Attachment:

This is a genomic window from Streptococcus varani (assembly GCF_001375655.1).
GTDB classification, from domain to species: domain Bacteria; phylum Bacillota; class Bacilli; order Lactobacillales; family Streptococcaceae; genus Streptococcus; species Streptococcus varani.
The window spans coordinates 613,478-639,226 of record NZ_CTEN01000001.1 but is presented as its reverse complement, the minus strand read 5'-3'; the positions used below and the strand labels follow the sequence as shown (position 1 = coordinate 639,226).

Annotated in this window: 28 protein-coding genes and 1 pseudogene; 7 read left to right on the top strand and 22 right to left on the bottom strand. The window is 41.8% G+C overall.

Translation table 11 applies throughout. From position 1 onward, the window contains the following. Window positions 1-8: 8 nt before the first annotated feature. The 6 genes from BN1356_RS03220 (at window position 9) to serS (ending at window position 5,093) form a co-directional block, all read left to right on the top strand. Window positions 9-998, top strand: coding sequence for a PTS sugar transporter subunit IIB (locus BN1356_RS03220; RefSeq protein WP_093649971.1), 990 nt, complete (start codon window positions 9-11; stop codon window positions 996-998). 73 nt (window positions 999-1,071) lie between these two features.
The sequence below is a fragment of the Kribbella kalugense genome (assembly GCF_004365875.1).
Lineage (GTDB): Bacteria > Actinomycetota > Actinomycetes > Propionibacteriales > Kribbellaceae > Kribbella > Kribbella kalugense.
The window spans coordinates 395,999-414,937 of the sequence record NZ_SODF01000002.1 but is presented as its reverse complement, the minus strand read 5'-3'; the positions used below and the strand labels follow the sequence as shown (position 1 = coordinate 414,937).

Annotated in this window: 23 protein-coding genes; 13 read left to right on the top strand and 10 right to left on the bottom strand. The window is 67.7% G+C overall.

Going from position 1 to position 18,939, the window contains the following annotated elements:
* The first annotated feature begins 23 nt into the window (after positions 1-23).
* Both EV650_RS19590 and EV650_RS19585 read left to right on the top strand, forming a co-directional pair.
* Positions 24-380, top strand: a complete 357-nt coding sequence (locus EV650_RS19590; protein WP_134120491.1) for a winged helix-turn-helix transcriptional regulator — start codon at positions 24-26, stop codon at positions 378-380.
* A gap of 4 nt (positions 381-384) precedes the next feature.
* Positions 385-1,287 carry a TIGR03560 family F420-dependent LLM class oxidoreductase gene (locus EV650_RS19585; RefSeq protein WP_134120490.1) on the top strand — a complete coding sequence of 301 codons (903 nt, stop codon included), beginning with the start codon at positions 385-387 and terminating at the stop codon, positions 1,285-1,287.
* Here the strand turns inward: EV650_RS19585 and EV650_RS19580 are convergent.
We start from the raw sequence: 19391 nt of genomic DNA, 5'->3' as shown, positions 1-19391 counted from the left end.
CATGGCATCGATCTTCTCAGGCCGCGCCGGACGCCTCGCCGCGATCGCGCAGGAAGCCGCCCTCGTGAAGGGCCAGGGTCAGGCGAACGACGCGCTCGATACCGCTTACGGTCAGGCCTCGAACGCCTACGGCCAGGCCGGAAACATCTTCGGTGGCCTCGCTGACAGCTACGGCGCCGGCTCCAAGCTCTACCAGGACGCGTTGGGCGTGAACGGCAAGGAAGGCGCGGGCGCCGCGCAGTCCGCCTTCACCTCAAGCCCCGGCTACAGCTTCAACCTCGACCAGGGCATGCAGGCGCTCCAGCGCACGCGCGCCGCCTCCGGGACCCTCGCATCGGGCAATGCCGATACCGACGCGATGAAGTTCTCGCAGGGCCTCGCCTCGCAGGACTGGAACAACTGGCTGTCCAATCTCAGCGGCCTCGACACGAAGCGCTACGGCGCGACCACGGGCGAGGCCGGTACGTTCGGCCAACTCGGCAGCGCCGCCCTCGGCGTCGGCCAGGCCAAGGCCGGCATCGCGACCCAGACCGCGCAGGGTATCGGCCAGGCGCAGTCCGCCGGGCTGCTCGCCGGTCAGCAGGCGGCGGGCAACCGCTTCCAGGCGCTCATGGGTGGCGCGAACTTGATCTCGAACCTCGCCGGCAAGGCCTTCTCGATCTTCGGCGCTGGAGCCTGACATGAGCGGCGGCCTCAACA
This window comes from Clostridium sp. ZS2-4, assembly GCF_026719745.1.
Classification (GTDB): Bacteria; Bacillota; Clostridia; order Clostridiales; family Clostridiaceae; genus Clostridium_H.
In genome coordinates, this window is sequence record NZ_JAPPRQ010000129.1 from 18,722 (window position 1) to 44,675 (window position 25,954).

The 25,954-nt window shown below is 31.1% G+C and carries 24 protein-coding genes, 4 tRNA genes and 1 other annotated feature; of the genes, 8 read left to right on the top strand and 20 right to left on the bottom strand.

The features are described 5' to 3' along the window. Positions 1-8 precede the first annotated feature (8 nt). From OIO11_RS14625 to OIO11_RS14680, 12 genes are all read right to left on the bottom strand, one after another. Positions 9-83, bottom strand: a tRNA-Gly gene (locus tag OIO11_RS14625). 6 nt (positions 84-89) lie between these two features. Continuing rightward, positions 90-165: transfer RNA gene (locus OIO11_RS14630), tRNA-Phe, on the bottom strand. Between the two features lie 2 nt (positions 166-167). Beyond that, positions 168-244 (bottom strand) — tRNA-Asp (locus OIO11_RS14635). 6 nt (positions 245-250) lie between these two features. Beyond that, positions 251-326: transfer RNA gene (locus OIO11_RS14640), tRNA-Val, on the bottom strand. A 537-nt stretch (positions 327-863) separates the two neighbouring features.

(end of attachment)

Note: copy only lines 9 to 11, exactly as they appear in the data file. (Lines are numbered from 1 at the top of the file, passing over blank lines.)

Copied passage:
Annotated in this window: 23 protein-coding genes; 13 read left to right on the top strand and 10 right to left on the bottom strand. The window is 67.7% G+C overall.

Going from position 1 to position 18,939, the window contains the following annotated elements:
* The first annotated feature begins 23 nt into the window (after positions 1-23).